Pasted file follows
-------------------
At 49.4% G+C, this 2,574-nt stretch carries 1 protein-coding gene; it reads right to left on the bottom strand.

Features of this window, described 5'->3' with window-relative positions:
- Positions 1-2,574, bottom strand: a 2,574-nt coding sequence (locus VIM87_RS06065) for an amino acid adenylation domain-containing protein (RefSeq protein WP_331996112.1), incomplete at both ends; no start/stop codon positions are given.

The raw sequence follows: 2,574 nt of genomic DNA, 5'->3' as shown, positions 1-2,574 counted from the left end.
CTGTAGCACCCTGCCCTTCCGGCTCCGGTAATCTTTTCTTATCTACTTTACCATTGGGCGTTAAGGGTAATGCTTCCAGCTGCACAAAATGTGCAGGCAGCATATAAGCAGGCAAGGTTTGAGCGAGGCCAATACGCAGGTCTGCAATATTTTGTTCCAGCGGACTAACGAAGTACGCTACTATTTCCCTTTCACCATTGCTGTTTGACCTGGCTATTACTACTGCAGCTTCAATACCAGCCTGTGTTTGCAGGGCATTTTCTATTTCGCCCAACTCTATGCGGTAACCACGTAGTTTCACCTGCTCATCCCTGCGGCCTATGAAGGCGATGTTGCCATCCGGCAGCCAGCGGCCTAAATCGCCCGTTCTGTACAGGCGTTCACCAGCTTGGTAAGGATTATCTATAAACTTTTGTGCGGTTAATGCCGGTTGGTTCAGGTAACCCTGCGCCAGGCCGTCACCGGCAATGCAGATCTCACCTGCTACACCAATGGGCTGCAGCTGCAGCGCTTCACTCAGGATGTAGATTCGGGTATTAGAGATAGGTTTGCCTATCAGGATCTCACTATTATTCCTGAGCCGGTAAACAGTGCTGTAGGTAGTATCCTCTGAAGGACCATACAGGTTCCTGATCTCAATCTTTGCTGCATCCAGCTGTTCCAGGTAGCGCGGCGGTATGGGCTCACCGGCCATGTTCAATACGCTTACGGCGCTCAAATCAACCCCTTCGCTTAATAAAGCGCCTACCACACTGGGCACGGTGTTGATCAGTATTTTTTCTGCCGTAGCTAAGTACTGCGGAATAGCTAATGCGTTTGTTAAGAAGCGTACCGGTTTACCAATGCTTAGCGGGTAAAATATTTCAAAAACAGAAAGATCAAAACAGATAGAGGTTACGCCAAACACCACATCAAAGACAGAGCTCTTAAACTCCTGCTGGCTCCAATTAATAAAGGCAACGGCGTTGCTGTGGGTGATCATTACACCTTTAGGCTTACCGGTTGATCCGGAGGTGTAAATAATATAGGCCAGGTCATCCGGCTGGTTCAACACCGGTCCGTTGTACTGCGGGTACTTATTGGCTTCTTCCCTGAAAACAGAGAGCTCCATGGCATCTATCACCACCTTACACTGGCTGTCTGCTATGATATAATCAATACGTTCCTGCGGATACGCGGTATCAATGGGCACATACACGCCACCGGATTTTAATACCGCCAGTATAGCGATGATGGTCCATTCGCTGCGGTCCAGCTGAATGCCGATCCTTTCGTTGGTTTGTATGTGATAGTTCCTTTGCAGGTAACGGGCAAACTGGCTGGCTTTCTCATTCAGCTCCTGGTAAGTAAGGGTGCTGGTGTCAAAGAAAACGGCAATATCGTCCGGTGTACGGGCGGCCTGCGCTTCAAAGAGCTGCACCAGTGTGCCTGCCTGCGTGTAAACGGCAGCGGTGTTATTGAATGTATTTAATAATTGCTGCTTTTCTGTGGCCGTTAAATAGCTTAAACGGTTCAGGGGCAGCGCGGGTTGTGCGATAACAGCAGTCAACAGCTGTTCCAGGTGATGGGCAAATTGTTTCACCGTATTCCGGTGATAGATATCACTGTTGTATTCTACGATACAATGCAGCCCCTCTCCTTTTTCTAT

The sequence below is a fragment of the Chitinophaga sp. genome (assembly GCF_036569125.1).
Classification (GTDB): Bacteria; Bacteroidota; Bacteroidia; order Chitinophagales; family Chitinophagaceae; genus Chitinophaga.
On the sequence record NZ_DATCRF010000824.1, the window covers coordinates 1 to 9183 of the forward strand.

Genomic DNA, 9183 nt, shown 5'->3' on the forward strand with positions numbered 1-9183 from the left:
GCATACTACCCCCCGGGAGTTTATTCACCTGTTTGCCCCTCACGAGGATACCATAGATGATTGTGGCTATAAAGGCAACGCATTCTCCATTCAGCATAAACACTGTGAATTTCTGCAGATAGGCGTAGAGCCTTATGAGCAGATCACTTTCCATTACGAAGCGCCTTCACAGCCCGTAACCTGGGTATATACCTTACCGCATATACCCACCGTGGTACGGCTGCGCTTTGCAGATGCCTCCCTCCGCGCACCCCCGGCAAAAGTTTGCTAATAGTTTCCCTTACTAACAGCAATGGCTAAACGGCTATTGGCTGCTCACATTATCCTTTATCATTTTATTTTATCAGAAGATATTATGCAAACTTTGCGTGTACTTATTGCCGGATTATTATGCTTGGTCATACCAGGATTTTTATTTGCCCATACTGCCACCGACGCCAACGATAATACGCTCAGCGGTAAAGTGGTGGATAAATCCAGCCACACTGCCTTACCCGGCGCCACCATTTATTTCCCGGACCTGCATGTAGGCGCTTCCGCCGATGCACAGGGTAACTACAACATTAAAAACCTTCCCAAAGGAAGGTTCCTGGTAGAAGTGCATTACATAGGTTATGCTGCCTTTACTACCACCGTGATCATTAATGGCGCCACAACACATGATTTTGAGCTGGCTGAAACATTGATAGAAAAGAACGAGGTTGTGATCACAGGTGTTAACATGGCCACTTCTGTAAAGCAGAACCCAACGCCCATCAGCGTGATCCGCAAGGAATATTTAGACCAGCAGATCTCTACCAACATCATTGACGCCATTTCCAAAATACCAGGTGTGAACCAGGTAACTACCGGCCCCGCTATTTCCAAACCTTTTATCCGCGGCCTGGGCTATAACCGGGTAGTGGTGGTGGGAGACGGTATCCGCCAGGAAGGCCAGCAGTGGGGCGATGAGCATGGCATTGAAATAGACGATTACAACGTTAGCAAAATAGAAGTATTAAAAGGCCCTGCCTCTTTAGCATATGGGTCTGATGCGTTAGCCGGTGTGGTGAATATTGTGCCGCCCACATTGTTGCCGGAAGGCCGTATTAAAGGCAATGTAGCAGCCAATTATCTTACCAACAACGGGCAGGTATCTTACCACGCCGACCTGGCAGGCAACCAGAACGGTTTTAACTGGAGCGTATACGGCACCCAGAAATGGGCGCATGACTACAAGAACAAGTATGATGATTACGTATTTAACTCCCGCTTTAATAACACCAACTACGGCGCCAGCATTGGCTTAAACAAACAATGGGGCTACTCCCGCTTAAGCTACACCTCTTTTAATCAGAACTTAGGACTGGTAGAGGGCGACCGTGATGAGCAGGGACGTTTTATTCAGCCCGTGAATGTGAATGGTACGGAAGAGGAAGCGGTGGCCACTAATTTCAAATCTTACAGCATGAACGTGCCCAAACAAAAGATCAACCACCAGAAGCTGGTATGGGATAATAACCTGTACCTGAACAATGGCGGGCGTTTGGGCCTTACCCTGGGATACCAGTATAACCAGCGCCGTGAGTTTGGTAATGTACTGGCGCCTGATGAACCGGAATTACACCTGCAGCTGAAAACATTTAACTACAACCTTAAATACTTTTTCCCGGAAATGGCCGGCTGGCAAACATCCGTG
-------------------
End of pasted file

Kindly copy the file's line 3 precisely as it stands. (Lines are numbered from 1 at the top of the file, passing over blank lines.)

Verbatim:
- Positions 1-2,574, bottom strand: a 2,574-nt coding sequence (locus VIM87_RS06065) for an amino acid adenylation domain-containing protein (RefSeq protein WP_331996112.1), incomplete at both ends; no start/stop codon positions are given.